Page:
State officials have announced a second round of grant funding totaling nearly $450,000 to support 18 new electric vehicle fast-charging stations along a coordinated network across Michigan.
The Department of Environment, Great Lakes and Energy on Wednesday announced the grants for two stations each in Mt. Pleasant, Kalamazoo, Shelby Township, Marlette, Grand Rapids and Owosso. Six more direct current fast chargers (DCFC) will be added at existing sites in Marshall, Indian River and Northville.
EGLE’s Charge Up Michigan Program, funded through the state’s $64.8 million allocation from the Volkswagen diesel emission settlement, offers up to $70,000 in grants to public and private entities for fast-charging stations. The state, charging companies, researchers and utilities have been planning an optimal network of fast-charging stations that’s meant to ease electric vehicle drivers’ “range anxiety,” ensuring easy access to charging ports. The goal is to have the network completed by 2030.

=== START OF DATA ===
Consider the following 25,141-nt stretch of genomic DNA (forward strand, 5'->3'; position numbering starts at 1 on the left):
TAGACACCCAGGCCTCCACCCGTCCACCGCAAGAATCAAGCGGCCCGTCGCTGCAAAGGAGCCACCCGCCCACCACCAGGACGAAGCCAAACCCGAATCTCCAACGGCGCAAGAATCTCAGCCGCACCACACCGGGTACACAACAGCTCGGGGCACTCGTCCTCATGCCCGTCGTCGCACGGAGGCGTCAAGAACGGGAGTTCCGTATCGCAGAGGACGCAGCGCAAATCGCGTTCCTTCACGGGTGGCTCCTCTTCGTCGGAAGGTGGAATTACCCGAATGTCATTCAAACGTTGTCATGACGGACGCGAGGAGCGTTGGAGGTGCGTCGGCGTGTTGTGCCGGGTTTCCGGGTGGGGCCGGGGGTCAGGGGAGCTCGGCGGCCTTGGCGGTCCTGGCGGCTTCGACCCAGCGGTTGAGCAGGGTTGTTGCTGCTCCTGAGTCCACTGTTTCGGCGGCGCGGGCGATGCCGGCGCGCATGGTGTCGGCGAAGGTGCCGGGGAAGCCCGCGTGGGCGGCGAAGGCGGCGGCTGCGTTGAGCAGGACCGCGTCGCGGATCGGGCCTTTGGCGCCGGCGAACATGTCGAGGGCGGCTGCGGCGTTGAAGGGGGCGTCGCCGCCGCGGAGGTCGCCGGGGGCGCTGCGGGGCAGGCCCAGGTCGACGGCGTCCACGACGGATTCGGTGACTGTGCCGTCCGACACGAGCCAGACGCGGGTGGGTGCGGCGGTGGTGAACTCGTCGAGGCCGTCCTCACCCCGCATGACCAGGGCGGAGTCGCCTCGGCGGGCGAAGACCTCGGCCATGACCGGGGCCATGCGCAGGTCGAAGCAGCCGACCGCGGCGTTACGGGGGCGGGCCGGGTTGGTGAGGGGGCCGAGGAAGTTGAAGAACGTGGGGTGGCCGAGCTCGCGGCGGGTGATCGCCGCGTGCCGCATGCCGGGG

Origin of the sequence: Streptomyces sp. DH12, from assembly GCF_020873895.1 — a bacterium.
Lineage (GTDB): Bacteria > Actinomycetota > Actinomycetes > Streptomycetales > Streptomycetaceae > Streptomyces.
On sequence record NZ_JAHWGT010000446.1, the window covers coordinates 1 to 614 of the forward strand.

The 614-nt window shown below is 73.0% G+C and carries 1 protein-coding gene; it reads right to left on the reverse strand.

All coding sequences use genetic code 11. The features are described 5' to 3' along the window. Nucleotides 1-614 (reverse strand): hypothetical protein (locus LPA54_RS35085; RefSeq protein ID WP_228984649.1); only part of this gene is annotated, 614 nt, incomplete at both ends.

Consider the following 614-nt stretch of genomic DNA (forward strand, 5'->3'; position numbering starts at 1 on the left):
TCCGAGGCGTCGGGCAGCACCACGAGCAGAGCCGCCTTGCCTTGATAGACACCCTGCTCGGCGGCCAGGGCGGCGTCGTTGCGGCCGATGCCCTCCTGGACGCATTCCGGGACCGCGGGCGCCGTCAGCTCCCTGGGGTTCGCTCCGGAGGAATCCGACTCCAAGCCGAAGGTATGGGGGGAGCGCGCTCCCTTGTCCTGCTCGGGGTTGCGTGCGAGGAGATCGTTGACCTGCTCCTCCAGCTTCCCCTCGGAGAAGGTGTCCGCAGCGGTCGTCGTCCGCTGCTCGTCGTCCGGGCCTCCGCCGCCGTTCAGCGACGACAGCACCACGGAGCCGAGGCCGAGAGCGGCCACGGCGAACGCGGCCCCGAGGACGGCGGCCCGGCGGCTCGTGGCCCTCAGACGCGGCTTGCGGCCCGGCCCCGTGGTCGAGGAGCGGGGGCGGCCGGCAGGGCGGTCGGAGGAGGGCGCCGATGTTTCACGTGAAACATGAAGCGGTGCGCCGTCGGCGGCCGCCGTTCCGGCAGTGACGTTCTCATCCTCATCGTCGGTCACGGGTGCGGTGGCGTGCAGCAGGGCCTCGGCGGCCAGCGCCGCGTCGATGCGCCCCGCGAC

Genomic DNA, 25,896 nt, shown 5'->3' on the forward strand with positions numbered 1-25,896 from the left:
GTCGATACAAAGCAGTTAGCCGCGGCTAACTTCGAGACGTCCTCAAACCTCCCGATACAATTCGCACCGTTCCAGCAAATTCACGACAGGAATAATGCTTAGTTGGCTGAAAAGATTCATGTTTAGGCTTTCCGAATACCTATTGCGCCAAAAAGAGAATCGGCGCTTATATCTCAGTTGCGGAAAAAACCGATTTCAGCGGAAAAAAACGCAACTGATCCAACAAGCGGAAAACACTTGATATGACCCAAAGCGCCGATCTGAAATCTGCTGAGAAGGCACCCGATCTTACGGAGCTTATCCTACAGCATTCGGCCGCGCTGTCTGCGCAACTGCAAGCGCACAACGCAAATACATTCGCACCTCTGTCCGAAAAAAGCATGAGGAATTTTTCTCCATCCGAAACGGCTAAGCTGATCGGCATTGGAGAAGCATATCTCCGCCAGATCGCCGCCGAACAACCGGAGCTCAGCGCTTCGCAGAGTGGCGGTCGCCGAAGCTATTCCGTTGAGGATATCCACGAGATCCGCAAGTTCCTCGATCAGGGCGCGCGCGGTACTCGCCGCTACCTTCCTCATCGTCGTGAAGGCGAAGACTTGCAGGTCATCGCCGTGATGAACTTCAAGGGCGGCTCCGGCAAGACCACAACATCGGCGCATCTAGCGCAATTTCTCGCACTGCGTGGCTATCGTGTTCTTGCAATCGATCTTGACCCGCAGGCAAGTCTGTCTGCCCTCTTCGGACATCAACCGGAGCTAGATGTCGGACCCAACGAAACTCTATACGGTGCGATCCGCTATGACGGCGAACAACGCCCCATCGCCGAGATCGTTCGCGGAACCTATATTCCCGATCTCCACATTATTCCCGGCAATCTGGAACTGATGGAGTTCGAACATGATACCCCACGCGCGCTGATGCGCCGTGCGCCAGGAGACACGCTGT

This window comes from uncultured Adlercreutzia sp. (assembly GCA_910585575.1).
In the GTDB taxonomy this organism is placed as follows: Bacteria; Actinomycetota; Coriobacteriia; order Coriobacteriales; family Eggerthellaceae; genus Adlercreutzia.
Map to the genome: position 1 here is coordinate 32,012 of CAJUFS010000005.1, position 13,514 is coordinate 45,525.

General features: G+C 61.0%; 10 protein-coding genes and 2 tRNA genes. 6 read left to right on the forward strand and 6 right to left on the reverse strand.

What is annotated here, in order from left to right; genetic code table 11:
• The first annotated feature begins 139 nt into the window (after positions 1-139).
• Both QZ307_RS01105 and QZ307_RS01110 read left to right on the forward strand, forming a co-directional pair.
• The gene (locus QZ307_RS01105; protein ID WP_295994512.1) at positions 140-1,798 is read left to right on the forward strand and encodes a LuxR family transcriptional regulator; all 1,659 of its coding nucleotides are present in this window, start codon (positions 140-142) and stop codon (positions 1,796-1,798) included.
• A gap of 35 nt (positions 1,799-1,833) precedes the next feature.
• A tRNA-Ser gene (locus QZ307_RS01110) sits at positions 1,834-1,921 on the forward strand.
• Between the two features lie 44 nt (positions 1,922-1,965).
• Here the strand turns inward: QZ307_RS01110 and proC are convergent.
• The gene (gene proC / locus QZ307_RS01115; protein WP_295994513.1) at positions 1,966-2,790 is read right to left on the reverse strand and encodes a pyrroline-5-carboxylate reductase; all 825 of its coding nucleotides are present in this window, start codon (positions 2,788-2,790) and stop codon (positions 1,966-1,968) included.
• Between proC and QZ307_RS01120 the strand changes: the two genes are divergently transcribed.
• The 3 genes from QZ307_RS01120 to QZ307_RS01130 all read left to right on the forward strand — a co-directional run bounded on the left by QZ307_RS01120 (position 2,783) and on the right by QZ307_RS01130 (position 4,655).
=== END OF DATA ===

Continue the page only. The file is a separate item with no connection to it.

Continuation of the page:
In the latest funding round, Merle Boes Inc. in Grand Rapids received $46,845 while Maple Hill Auto Group Transit LLC in Kalamazoo received $50,850.
In August, the state awarded $1.7 million in grants for 36 fast-charging stations statewide. EGLE Director Liesl Clark said at the time the Volkswagen settlement will help “facilitate EV adoption” and is a “significant step toward an electrified transportation future that will keep Michigan in the forefront of cutting-edge mobility and writes another chapter in the state’s storied history of innovation in the transportation industry.”
Grant funding remains available, and applicants proposing fast-charging stations in the Upper Peninsula, the northern Lower Peninsula and southern Michigan along the Indiana and Ohio borders will be prioritized.